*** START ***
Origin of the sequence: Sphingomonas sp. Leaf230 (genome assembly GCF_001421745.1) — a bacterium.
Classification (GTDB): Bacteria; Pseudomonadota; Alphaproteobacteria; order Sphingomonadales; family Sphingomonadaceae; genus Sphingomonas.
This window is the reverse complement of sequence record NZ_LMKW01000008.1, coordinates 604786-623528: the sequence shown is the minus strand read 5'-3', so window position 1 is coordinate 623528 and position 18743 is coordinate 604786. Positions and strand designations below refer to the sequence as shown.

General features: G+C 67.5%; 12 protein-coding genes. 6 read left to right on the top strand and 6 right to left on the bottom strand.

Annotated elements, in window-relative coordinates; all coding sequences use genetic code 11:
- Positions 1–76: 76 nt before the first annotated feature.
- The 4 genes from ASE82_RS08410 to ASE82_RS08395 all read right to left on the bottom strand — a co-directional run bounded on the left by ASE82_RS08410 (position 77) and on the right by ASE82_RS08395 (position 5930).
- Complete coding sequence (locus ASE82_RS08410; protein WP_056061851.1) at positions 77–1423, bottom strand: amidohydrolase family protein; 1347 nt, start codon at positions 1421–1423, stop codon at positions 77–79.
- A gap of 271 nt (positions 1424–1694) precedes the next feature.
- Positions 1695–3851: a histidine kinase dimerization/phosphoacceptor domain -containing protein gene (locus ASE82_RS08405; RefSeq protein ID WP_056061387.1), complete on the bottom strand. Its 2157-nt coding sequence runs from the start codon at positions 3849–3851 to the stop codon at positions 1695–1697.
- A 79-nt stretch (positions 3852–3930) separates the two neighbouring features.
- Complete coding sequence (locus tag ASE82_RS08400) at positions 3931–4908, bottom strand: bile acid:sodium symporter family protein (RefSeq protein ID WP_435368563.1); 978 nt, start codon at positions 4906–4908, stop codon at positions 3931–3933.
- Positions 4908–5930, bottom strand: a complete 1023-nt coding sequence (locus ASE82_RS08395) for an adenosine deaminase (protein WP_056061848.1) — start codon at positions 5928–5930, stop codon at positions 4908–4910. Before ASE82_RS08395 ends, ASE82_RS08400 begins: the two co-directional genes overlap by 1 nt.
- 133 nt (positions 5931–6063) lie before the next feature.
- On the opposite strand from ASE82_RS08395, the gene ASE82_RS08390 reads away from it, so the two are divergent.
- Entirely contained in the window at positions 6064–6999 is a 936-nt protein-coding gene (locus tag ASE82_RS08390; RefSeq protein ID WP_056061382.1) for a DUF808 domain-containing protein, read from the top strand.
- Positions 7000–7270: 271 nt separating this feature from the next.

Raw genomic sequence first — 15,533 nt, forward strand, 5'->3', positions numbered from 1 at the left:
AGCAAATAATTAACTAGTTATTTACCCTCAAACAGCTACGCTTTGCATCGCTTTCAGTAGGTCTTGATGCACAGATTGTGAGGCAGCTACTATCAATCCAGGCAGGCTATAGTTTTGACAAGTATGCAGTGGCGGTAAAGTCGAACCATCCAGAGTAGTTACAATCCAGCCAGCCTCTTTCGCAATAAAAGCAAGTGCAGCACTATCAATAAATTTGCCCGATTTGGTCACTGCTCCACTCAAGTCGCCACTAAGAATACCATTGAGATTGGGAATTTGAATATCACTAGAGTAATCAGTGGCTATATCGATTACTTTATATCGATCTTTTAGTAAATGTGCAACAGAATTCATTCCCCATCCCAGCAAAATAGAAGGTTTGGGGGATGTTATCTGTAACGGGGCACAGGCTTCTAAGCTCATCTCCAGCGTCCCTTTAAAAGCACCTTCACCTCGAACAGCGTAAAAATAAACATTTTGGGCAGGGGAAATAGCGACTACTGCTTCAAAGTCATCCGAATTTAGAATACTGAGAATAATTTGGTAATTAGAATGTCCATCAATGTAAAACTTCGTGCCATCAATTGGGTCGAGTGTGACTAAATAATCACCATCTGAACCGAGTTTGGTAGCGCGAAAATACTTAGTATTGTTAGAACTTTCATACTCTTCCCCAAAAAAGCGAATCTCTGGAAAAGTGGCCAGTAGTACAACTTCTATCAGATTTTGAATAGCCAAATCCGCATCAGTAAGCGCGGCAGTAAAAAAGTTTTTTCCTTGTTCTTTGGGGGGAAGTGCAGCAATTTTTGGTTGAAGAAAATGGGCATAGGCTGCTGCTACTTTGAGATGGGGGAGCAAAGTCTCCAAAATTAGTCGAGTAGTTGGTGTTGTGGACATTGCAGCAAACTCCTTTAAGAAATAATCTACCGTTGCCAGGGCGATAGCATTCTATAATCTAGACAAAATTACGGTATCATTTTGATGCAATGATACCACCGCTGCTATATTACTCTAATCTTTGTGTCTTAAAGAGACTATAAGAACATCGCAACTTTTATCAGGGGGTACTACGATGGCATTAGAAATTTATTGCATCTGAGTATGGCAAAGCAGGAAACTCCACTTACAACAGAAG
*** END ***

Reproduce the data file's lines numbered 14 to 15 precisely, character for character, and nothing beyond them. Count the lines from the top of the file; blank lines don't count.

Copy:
- 133 nt (positions 5931–6063) lie before the next feature.
- On the opposite strand from ASE82_RS08395, the gene ASE82_RS08390 reads away from it, so the two are divergent.